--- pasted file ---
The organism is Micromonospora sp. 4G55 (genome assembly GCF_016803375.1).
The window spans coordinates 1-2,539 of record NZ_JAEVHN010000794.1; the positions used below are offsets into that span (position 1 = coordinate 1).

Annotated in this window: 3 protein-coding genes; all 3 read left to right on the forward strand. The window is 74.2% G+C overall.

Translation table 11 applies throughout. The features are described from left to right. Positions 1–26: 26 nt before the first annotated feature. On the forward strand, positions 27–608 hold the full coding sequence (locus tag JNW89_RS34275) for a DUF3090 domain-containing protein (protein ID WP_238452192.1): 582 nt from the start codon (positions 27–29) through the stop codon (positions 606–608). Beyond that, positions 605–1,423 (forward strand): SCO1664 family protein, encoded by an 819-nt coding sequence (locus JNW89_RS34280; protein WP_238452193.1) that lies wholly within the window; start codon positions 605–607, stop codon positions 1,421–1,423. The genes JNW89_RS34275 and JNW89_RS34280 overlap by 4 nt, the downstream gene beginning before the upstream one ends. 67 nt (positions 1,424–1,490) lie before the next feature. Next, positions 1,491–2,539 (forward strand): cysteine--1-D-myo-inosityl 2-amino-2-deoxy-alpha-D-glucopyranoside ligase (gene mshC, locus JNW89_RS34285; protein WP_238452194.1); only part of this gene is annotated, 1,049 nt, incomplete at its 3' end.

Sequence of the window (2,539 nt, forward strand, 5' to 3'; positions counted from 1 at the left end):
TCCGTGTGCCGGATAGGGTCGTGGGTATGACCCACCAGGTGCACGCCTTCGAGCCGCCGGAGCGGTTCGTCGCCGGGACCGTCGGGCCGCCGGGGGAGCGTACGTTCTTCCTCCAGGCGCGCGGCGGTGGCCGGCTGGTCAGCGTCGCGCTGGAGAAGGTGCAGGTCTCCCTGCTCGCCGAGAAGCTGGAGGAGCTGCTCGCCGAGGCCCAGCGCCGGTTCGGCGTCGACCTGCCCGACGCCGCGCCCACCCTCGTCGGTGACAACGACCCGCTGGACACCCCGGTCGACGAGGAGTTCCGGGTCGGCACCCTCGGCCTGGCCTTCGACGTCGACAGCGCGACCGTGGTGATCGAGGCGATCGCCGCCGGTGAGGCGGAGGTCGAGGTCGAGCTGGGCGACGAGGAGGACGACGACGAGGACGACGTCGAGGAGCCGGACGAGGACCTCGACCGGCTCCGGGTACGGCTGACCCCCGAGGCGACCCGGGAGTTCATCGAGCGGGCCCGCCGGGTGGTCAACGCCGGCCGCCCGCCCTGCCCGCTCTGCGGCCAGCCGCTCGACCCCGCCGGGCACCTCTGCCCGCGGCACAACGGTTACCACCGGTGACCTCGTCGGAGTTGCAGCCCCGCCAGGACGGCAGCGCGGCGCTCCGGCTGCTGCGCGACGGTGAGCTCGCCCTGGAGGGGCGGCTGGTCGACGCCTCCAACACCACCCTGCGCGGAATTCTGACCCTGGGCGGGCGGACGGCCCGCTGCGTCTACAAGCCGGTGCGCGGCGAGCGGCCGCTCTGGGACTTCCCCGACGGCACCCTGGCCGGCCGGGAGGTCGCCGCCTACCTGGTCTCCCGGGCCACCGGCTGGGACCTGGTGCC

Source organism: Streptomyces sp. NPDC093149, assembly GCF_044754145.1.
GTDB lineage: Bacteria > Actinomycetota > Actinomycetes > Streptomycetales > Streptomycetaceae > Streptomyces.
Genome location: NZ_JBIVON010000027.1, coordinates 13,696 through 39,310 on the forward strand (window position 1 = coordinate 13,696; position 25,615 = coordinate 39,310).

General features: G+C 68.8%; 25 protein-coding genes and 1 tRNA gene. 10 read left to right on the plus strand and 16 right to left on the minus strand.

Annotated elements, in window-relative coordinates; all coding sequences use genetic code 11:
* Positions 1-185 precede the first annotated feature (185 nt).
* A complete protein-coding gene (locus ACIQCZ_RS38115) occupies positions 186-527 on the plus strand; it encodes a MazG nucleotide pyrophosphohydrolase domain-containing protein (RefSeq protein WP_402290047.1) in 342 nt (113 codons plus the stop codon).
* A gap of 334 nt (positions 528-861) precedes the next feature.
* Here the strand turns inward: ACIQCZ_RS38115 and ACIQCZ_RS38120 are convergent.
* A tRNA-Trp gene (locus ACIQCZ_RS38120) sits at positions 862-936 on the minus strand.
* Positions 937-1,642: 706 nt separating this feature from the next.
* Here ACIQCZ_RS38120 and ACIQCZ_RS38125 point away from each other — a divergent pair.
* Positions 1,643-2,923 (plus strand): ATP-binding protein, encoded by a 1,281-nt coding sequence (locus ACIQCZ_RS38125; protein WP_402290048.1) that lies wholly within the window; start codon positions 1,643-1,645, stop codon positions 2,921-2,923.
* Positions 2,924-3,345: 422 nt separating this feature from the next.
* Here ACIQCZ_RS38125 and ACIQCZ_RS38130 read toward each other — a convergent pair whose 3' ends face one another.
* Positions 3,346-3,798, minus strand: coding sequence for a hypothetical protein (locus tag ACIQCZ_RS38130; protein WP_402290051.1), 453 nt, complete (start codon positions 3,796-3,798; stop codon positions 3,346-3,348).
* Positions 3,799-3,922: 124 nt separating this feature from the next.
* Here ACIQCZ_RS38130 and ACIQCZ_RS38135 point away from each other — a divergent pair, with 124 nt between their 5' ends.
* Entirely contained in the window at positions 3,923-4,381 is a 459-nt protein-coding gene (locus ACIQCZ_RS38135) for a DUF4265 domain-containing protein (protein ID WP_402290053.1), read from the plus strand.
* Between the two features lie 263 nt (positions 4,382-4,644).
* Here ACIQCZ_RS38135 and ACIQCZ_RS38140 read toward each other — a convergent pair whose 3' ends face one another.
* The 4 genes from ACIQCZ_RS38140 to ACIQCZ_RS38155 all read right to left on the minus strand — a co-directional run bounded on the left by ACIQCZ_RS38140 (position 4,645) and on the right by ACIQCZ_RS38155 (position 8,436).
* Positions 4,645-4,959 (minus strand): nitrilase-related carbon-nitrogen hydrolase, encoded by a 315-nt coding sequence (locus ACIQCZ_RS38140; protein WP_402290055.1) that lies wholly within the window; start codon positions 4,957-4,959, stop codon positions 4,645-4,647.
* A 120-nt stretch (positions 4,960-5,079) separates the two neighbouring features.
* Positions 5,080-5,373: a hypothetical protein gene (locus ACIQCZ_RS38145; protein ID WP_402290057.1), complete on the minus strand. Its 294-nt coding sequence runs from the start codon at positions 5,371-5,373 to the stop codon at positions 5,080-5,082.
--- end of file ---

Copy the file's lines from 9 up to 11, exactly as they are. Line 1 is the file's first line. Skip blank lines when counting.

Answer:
Genome location: NZ_JBIVON010000027.1, coordinates 13,696 through 39,310 on the forward strand (window position 1 = coordinate 13,696; position 25,615 = coordinate 39,310).

General features: G+C 68.8%; 25 protein-coding genes and 1 tRNA gene. 10 read left to right on the plus strand and 16 right to left on the minus strand.

Annotated elements, in window-relative coordinates; all coding sequences use genetic code 11: